It was still not clear as vote counting entered its ninth day whether Turnbull’s Liberal-National coalition would form a majority government by the barest of margins or instead need to join forces with independents for a minority government.

With five lower house seats still in the balance, Turnbull will have to wait several days more to appoint his cabinet and return to government, but he is already battling sniping from within his own ranks.

Some conservative members of the Liberal Party blame their centrist leader for a loss in votes that left them perilously close to conceding power, putting pressure on Turnbull to reverse unpopular policies like changes to state pensions.

The junior coalition partner, the Nationals, meanwhile, are agitating for an extra seat in cabinet given they are on track to increase their representation
in parliament.

Still, Industry Minister Christopher Pyne, who was slapped down for celebrating victory early on Friday, said the coalition had a clear mandate to deliver on its election promises.

“Whether you win a grand final by one goal or six goals, a win is a win is a win,” Pyne told ABC radio.

Turnbull’s coalition is on track to win two of the five seats still being counted, which would give them 76 seats, a one-seat majority in the 150-seat lower house.

Vote counting for the Senate, where the rise of independents threatens to block the passage of legislation, will continue for several days.

Moody’s Investors Service yesterday joined Standard and Poor’s in expressing concern that a splintered upper house would stymie agreement on fiscal consolidation and macroeconomic policy.

Moody’s said such a scenario would be “credit negative”, echoing S&P’s decision last week to cut Australia’s credit rating outlook to negative from stable, threatening a downgrade of its coveted triple A status. — Reuters

Merkel sure UK will trigger Article 50 for Brexit

BERLIN — German Chancellor Angela Merkel said Sunday that she was convinced Britain will trigger Article 50, formalising its vote for Brexit and starting negotiations on its EU exit.

“I absolutely believe that the request will be made,” Merkel told public broadcaster ZDF.

“The next step is that they will trigger Article 50 which they will want to do only once they have a new prime minister… I assume in principle they will do that,” she said.

It will be down to the UK’s new prime minister to trigger Article 50 of the EU’s Lisbon Treaty, which starts a two-year clock running on a country’s exit from the bloc after current PM David Cameron said he would leave the task to his successor.

British Conservatives must first choose their new leader — who will also become prime minister — on September 9. They will choose between Interior Minister Theresa May and junior energy minister Andrea Leadsom.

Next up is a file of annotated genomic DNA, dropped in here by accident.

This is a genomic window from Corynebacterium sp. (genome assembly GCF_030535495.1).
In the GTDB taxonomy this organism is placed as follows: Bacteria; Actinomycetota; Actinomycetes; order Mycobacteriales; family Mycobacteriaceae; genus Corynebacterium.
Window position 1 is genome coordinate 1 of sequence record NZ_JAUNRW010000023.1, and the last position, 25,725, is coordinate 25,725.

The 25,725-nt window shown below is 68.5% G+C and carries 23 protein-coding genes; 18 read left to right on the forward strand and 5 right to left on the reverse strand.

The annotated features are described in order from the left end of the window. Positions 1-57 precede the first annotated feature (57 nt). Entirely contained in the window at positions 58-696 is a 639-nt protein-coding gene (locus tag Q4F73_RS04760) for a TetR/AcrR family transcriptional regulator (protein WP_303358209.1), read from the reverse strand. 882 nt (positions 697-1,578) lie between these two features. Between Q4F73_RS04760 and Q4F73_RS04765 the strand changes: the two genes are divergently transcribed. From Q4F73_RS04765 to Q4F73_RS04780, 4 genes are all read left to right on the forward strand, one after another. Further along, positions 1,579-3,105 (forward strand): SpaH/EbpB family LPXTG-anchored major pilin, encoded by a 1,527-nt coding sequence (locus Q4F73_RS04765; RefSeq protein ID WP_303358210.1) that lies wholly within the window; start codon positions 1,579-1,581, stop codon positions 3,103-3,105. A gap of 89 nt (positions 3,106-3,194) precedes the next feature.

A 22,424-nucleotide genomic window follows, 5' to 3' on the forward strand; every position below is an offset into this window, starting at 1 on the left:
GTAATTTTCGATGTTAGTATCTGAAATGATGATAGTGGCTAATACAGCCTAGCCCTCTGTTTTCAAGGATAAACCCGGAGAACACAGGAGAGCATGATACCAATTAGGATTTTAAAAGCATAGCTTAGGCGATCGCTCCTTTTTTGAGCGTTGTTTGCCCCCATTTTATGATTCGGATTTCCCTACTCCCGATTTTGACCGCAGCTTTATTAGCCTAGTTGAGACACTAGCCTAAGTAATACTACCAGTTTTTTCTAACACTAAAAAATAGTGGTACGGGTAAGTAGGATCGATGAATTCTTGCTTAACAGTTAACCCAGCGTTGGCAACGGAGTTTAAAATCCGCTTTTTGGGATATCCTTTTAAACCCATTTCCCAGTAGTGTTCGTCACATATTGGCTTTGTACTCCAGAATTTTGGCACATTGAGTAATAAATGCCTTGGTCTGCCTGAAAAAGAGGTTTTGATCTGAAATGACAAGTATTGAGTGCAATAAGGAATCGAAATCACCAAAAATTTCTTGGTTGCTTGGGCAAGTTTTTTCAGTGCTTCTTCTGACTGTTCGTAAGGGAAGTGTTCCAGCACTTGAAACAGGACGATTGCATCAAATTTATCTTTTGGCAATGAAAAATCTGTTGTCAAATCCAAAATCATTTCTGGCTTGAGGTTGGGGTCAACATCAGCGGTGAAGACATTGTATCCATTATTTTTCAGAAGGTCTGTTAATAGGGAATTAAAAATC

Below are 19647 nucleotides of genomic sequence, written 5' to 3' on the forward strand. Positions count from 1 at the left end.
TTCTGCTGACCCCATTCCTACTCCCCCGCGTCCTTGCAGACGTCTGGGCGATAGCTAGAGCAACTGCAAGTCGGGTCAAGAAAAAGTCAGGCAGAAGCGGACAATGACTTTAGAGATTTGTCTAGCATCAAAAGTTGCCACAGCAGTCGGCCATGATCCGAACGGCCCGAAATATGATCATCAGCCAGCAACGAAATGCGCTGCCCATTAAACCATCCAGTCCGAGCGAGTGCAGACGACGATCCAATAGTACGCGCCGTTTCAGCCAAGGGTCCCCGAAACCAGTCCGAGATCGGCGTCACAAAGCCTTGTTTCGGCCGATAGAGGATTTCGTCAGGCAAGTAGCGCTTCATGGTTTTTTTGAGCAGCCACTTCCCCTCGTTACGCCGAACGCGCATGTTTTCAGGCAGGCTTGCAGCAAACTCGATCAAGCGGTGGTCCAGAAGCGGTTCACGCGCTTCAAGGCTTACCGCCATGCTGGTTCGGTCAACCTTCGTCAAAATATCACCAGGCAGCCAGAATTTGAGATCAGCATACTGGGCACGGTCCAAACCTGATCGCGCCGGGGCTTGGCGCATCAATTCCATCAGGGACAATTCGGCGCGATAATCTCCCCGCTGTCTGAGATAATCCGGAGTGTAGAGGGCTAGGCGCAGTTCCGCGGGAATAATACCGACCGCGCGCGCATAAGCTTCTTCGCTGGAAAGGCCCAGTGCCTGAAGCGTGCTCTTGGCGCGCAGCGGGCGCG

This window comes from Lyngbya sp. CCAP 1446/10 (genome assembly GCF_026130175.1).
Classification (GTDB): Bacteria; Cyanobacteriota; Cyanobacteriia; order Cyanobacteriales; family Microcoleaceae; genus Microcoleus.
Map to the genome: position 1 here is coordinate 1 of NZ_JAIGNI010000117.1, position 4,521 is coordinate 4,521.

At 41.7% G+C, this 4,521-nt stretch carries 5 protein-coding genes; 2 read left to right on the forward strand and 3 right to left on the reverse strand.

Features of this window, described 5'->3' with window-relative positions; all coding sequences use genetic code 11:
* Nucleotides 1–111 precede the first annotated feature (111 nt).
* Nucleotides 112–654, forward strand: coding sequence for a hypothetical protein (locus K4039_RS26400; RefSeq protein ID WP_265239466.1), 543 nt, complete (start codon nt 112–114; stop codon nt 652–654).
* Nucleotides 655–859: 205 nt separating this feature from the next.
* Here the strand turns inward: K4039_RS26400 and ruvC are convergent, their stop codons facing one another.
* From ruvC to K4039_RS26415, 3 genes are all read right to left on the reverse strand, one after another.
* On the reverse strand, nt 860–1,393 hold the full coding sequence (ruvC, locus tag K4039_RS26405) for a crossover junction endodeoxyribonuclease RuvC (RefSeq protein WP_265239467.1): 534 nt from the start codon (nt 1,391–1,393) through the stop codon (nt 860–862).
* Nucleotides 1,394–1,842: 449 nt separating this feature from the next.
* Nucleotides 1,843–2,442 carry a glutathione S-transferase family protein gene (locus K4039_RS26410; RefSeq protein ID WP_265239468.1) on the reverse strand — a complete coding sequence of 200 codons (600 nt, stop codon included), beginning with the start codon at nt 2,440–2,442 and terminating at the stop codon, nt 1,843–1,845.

Following the June 23 poll in which 17.4 million voters — 51.9 per cent of the ballots cast — backed Brexit, Merkel argued Britain needed time to decide on the way forward.

But shortly afterwards she joined European counterparts including French President Francois Hollande in calling for Britain to make a decisive and timely break from the EU. — AFP

Thai journalist charged under draconian charter law

BANGKOK — A Thai journalist and four activists were charged yesterday under a draconian law banning criticism of the junta’s new constitution which will be voted on in a referendum next month.

Taweesak Kerdpoka, a reporter with the news outlet Prachatai, was arrested on Sunday morning alongside four members of the New Democracy Movement, one of the few activist groups that dare to challenge the military since generals seized power two years ago.

“Their actions were violating the referendum bill article 61 clause 2,” police colonel Amnuay Pongsawat, from Ban Pong district in central Ratchaburi province, told AFP.

He did not elaborate on how their actions had broken the law, but the men face up to ten years in prison if convicted.

The clause outlaws critical discussion of the junta’s new draft constitution, which if passed will become Thailand’s 20th in less than a century.

Prachatai editor Chiranuch Premchaiporn said Taweesak was travelling in the same car as the activists to report on their activities.

Police stopped the car and found documents that they deemed were in breach the referendum law.

“He is a reporter that covers human and environmental rights,” she told AFP. “He was just doing his job.”

Thais will vote on the new charter on August 7, the first return to the ballot box since the 2014 coup.

The junta says the document is the antidote to Thailand’s caustic political divide.

But politicians on both sides of the divide have dismissed it as an attempt to further entrench the military’s hold on power through an appointed senate.

Video posted online showed the five shackled men making their way to court yesterday morning as supporters handed them roses.

The activists could be heard shouting: “Voting ‘no’ is our right, it is not against the law”.

A message from Taweesak on his Facebook page read: “Being arrested for referendum campaigning is bad, but what should we call being arrested for reporting on the referendum campaign?”

Prachatai has a history of investigative journalism that frequently riles Bangkok’s ultra-nationalist establishment.

Last year, its editor Chiranuch lost an appeal against a conviction under the country’s notorious royal defamation law for failing to speedily remove reader comments deemed critical of the monarchy.

Since the military’s takeover Thailand has undergone a major rights crackdown, with scores of activists jailed and skyrocketing lese majeste convictions.

The kingdom has been handicapped by more than a decade of political deadlock and violence including two military coups. — AFP